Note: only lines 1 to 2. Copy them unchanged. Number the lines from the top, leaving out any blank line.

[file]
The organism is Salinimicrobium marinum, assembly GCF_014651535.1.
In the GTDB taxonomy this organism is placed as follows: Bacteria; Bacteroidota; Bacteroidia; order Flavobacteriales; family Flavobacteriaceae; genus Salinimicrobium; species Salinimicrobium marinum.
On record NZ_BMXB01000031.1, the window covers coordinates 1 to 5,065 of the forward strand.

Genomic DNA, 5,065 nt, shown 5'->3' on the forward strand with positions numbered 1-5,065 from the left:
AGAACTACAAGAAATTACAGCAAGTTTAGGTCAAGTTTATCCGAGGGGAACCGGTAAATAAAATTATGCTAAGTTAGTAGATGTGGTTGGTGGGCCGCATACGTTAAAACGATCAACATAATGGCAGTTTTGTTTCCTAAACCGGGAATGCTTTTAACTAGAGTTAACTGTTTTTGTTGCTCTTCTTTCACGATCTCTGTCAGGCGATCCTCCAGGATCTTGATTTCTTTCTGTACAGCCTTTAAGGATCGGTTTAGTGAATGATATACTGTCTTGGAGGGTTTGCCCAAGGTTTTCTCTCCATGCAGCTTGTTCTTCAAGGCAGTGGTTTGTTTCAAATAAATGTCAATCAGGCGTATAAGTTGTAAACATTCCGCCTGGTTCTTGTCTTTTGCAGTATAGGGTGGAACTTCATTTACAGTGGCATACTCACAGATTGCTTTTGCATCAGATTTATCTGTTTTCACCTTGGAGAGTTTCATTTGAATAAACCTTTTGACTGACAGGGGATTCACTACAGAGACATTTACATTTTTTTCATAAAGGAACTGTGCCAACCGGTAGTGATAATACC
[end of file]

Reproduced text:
The organism is Salinimicrobium marinum, assembly GCF_014651535.1.
In the GTDB taxonomy this organism is placed as follows: Bacteria; Bacteroidota; Bacteroidia; order Flavobacteriales; family Flavobacteriaceae; genus Salinimicrobium; species Salinimicrobium marinum.